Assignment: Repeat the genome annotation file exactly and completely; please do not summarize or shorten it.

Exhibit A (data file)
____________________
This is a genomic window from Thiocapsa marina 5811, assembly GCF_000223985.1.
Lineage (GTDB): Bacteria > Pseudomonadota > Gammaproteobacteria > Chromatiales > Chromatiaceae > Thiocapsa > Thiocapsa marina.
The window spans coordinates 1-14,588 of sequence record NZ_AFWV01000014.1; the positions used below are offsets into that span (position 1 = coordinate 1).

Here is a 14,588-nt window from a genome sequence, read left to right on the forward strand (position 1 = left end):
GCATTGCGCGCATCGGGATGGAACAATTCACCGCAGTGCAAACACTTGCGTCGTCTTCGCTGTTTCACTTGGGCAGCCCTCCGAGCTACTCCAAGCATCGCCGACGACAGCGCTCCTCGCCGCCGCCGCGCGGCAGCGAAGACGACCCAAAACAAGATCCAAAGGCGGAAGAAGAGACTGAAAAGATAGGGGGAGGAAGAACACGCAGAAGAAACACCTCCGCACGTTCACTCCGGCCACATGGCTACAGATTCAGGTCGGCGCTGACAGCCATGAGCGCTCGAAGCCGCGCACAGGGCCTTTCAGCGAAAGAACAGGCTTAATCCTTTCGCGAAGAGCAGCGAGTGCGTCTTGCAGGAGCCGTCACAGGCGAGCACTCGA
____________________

This is a genomic window from Thiocapsa marina 5811, assembly GCF_000223985.1.
Lineage (GTDB): Bacteria > Pseudomonadota > Gammaproteobacteria > Chromatiales > Chromatiaceae > Thiocapsa > Thiocapsa marina.
The window spans coordinates 1-14,588 of sequence record NZ_AFWV01000014.1; the positions used below are offsets into that span (position 1 = coordinate 1).

Here is a 14,588-nt window from a genome sequence, read left to right on the forward strand (position 1 = left end):
GCATTGCGCGCATCGGGATGGAACAATTCACCGCAGTGCAAACACTTGCGTCGTCTTCGCTGTTTCACTTGGGCAGCCCTCCGAGCTACTCCAAGCATCGCCGACGACAGCGCTCCTCGCCGCCGCCGCGCGGCAGCGAAGACGACCCAAAACAAGATCCAAAGGCGGAAGAAGAGACTGAAAAGATAGGGGGAGGAAGAACACGCAGAAGAAACACCTCCGCACGTTCACTCCGGCCACATGGCTACAGATTCAGGTCGGCGCTGACAGCCATGAGCGCTCGAAGCCGCGCACAGGGCCTTTCAGCGAAAGAACAGGCTTAATCCTTTCGCGAAGAGCAGCGAGTGCGTCTTGCAGGAGCCGTCACAGGCGAGCACTCGA